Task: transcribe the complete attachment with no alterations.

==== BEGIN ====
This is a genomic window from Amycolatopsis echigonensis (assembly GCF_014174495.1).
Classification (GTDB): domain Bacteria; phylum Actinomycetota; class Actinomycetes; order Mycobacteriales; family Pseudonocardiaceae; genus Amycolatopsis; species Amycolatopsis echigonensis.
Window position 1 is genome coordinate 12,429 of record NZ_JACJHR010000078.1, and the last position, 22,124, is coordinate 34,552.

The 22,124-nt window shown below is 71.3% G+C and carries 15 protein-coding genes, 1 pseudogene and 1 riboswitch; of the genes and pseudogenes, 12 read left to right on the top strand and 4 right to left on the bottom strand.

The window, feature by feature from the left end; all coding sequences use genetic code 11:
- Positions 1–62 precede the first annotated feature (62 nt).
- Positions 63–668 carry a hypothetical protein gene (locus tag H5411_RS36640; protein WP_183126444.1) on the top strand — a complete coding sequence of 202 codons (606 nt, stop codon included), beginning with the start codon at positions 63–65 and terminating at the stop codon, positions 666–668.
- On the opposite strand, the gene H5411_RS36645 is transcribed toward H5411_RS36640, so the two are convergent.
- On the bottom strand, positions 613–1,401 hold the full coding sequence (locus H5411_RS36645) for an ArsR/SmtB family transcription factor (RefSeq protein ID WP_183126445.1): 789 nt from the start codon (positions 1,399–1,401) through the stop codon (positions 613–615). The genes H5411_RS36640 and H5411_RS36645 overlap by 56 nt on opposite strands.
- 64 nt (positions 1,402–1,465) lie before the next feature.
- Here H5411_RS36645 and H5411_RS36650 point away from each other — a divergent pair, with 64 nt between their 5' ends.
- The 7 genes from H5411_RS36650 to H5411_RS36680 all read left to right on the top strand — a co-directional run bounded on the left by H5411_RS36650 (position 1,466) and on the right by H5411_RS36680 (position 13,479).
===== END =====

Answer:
This is a genomic window from Amycolatopsis echigonensis (assembly GCF_014174495.1).
Classification (GTDB): domain Bacteria; phylum Actinomycetota; class Actinomycetes; order Mycobacteriales; family Pseudonocardiaceae; genus Amycolatopsis; species Amycolatopsis echigonensis.
Window position 1 is genome coordinate 12,429 of record NZ_JACJHR010000078.1, and the last position, 22,124, is coordinate 34,552.

The 22,124-nt window shown below is 71.3% G+C and carries 15 protein-coding genes, 1 pseudogene and 1 riboswitch; of the genes and pseudogenes, 12 read left to right on the top strand and 4 right to left on the bottom strand.

The window, feature by feature from the left end; all coding sequences use genetic code 11:
- Positions 1–62 precede the first annotated feature (62 nt).
- Positions 63–668 carry a hypothetical protein gene (locus tag H5411_RS36640; protein WP_183126444.1) on the top strand — a complete coding sequence of 202 codons (606 nt, stop codon included), beginning with the start codon at positions 63–65 and terminating at the stop codon, positions 666–668.
- On the opposite strand, the gene H5411_RS36645 is transcribed toward H5411_RS36640, so the two are convergent.
- On the bottom strand, positions 613–1,401 hold the full coding sequence (locus H5411_RS36645) for an ArsR/SmtB family transcription factor (RefSeq protein ID WP_183126445.1): 789 nt from the start codon (positions 1,399–1,401) through the stop codon (positions 613–615). The genes H5411_RS36640 and H5411_RS36645 overlap by 56 nt on opposite strands.
- 64 nt (positions 1,402–1,465) lie before the next feature.
- Here H5411_RS36645 and H5411_RS36650 point away from each other — a divergent pair, with 64 nt between their 5' ends.
- The 7 genes from H5411_RS36650 to H5411_RS36680 all read left to right on the top strand — a co-directional run bounded on the left by H5411_RS36650 (position 1,466) and on the right by H5411_RS36680 (position 13,479).